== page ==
Shahadat Hossain Taslim, president of HAAB, told TBS, “Airfare is a major reason behind the increase in overall cost. All other costs fixed by the Saudi authorities remain the same as before, except the accommodation cost.”
“We estimated house rent Tk1,58,000 this year, which is a three-star category accommodation fee. But it may vary from agency to agency as per accommodation quality and distance from the holy Kaaba,” he added.
He mentioned that the service charge for agencies has been fixed at Tk4,000 this year.
Mahmudul Haque Pearu, a hajj agency owner, told TBS, “If an agency works with decency and honesty, it will not be able to make a profit of more than Tk6,000-8,000.”
The total cost of performing the hajj depends on various factors: the country where the pilgrim begins his or her journey, the route taken, the choice of package, flights, choice of accommodation, the number of days the pilgrim will take and additional services, such as “meet and assist”.
The Covid-19 pandemic is the main source of additional travel costs for the Hajj, and for Saudi Arabia in general, according to Saudi media.
Whether visiting the kingdom as a tourist or as a pilgrim, travellers will have to do the following, each of which will come with a fee: take a Covid-19 test before setting off and get medical insurance to cover any coronavirus-related expenses.
Inflation in Saudi Arabia is another key factor. The price of goods and services in the kingdom has risen, meaning that the overall cost of a trip has also gone up.
Saudi Arabia implemented an increase in its standard VAT rate from 5 % to 15 % in July 2020 as part of tax measures taken to support the economy during the pandemic crisis.
As many as 57,585 pilgrims from Bangladesh will be permitted to perform Hajj this year while the figure was 1.37 lakh in 2020. This year, 4,000 pilgrims will go under government arrangement, and 53,585 under private management.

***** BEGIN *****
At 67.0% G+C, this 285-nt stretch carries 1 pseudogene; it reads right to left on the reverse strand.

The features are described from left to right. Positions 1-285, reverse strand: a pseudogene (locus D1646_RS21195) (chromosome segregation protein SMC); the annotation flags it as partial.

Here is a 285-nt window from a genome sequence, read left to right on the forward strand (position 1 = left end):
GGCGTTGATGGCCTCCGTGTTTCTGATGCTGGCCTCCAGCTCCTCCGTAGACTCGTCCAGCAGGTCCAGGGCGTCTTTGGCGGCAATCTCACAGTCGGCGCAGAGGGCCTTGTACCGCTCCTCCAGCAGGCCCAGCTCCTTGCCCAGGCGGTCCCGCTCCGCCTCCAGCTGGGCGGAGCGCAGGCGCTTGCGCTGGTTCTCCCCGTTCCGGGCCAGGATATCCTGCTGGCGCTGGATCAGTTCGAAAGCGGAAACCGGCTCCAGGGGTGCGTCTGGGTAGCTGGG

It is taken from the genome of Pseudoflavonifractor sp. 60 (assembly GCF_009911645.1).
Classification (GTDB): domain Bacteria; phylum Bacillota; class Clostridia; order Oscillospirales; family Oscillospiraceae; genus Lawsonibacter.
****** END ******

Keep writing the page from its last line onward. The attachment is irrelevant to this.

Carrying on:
Out of the total 1,250 hajj agencies in the country, the Ministry of Religious Affairs has approved 780 agencies till 15 May to conduct hajj activities this year.
The ministry excluded agencies whose licences have expired, which did not submit documents to the ministry, which have been punished or fined on various charges, which have been blacklisted by Saudi Arabia and which are under investigation over various allegations.
According to the ministry’s order, every hajj pilgrim has to enter into a written agreement with the approved agencies.
Each agency will be able to send a maximum of 300 and a minimum of 100 pilgrims this year.
Hajj flights are likely to commence on 31 May from Dhaka. Hajj rituals will begin on 8 July.
This year, 31,000 people will travel on 75 flights of the national flag carrier Biman Bangladesh Airlines, and the rest of the pilgrims will be transported by Saudia Airlines and Flynas Airlines.
HAAB has been demanding for years that a third carrier be allowed for transporting pilgrims as a measure toward reducing airfare.
On 6 May, Flynas – a budget Saudi Arabian carrier –became the third airline to get permission to carry Bangladeshi hajj pilgrims from this year onwards.
After two years of tight Covid restrictions, the kingdom in April this year announced that it will let up to one million people join the Hajj pilgrimage this year. Pilgrims below the age of 65 will be allowed to perform hajj.
The Middle Eastern country has limited the Hajj to domestic pilgrims for the past two years due to the pandemic. A total of 60,000 pilgrims performed the Hajj last year compared to around 2.5 million in 2019.
The pilgrimage to Islam’s holiest site, the Kaaba in the city of Mecca, is one of the five pillars of Islam.
Hajj is a week-long Islamic ritual and a must for financially-capable Muslims at least once in their lifetime.